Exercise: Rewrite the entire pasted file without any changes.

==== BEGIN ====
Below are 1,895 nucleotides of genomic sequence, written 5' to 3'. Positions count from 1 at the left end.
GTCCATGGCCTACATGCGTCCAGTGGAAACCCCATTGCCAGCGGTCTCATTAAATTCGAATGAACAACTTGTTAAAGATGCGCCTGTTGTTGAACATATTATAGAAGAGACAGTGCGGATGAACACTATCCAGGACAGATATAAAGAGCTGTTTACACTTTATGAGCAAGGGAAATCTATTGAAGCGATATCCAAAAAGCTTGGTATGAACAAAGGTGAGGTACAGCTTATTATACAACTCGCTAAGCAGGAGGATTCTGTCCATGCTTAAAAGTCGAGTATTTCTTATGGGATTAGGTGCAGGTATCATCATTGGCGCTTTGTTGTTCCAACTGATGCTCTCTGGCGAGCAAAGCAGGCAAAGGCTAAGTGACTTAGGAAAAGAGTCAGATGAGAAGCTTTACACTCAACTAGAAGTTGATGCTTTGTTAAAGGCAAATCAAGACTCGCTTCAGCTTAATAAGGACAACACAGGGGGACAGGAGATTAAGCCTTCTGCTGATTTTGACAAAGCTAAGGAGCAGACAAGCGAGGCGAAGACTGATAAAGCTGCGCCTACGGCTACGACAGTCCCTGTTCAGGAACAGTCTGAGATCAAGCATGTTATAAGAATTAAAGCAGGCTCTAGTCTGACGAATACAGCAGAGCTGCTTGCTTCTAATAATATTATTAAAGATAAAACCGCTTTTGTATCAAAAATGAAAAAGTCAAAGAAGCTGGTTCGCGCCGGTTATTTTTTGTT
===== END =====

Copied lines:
Below are 1,895 nucleotides of genomic sequence, written 5' to 3'. Positions count from 1 at the left end.
GTCCATGGCCTACATGCGTCCAGTGGAAACCCCATTGCCAGCGGTCTCATTAAATTCGAATGAACAACTTGTTAAAGATGCGCCTGTTGTTGAACATATTATAGAAGAGACAGTGCGGATGAACACTATCCAGGACAGATATAAAGAGCTGTTTACACTTTATGAGCAAGGGAAATCTATTGAAGCGATATCCAAAAAGCTTGGTATGAACAAAGGTGAGGTACAGCTTATTATACAACTCGCTAAGCAGGAGGATTCTGTCCATGCTTAAAAGTCGAGTATTTCTTATGGGATTAGGTGCAGGTATCATCATTGGCGCTTTGTTGTTCCAACTGATGCTCTCTGGCGAGCAAAGCAGGCAAAGGCTAAGTGACTTAGGAAAAGAGTCAGATGAGAAGCTTTACACTCAACTAGAAGTTGATGCTTTGTTAAAGGCAAATCAAGACTCGCTTCAGCTTAATAAGGACAACACAGGGGGACAGGAGATTAAGCCTTCTGCTGATTTTGACAAAGCTAAGGAGCAGACAAGCGAGGCGAAGACTGATAAAGCTGCGCCTACGGCTACGACAGTCCCTGTTCAGGAACAGTCTGAGATCAAGCATGTTATAAGAATTAAAGCAGGCTCTAGTCTGACGAATACAGCAGAGCTGCTTGCTTCTAATAATATTATTAAAGATAAAACCGCTTTTGTATCAAAAATGAAAAAGTCAAAGAAGCTGGTTCGCGCCGGTTATTTTTTGTT